1. This is an application under Section 596 of the Civil Procedure Code for a certificate to enable the applicants to appeal to Her Majesty in Council. A notice under Section 600 was issued to the opposite parties who have appeared and opposed the application.
2. The suit was brought by the respondents in the Testamentary and Intestate Jurisdiction of the Court to establish the will of Prem Chand Moonshee.
3. The defendants, claiming to be the heirs of Prem Chand Moonshee, impugned the genuineness of the document propounded by the plaintiffs as the will of the deceased. The learned Judge in the Original Court, in an elaborate judgment, upheld the will. An appeal was preferred by the defendants. In the result the appeal was dismissed and the judgment of the Original Court affirmed, the reasons upon which the learned Judge in the Original Court proceeded being approved and adopted by the Appellate Court.
4. It appears that in the course of the hearing of the appeal an application was made by the appellants, under Section 568 of the Code, for leave to adduce further evidence. The application, which was supported by affidavits and was opposed on affidavits, was rejected. The point now submitted is that the refusal of the application should be treated as involving a 'substantial question of law' within the meaning of Section 596 of the Code.
5. Section 568* provides that the parties to an appeal shall not be entitled to adduce fresh evidence in the Appellate Court. It follows that the rejection of their application to be allowed to adduce such evidence contravened no right. It further seems that under that section the admissibility of additional evidence is made to depend, not upon the relevancy or materiality to the issue before the Court of the evidence sought to be admitted, or upon the fact whether or not the applicants had an opportunity of adducing evidence at some earlier stage, but upon whether or not the Appellate Court requires the evidence 'to enable it to pronounce judgment or for any other substantial cause.' The test of the admissibility of the evidence, therefore, seems to be the requirements of the Court itself. The language of the section shows that the Appellate Court, to which the application is made, is to be the sole and final judge of the question whether circumstances exist which require the admission of the evidence, and that the discretion vested in the Court for the purpose is not one which the Legislature intended should be subject to revision or control by a higher tribunal. Moreover, if the rejection of any such application, which as to its merits may or may not be of an entirely frivolous character, is to be held to involve a substantial question of law within the meaning of Section 596, it is obvious that an opportunity would be afforded to litigants of bringing themselves within the requirements of the section in a manner and in a way hardly contemplated by the Legislature. For these reasons it appears to me that the rejection of the application did not involve any substantial question of law, and that the applicants have failed to bring themselves within the requirements of Section 596. I must, therefore, refuse the application with costs.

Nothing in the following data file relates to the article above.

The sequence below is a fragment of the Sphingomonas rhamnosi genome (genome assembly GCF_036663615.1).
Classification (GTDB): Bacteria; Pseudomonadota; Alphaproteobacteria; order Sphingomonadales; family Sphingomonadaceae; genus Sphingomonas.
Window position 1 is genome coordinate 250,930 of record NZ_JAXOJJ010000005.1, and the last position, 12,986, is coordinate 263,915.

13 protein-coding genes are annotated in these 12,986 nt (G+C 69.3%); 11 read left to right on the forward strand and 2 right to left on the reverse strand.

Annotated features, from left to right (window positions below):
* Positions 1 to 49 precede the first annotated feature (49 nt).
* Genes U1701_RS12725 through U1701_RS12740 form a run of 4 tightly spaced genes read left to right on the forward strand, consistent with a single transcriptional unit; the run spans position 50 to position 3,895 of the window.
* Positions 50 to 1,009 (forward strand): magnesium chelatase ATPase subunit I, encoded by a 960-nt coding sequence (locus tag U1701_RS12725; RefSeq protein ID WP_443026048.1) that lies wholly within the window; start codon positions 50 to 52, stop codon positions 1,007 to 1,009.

6. Mr. Mittra.-I ask that the costs of the application be costs of the appeal. The Appellate Court required the appellants to give security for the costs of the appeal. The applicants are not men of means, and the respondents will not be able to recover their costs of this application unless the order now asked for be made.
7. Have I the power?
8. Mr. Mittra.--I submit your Lordship has power. When an Appeal Court is not sitting, the Judge, exercising original jurisdiction, has all the powers of the Appeal Court, and in the exercise of that power your Lordship can make the order.
9. The present application is made under the sections relating to appeals to Her Majesty in Council, and cannot I think, be treated as forming part of the appellate proceedings in this Court. I cannot, therefore, direct the costs of this application to be included in the costs of the appeal which have been already dealt with.
* Production of additional evidence in Appellate Court.
[Section 568: The parties to an appeal shall not be entitled to produce additional evidence, whether oral or documentary, in the Appellate Court. But if
(a) the Court against whose decree the appeal is made refuses to admit evidence which ought to have been admitted, or
(b) the Appellate Court requires any document to be produced or any witness to be examined to enable it to pronounce judgment; or for any other substantial cause,
the Appellate Court may allow such evidence to be produced, or document to be received, or witness to be examined.
Whenever additional evidence is admitted by an Appellate Court, the Court shall record on its proceedings the reason for such admission.]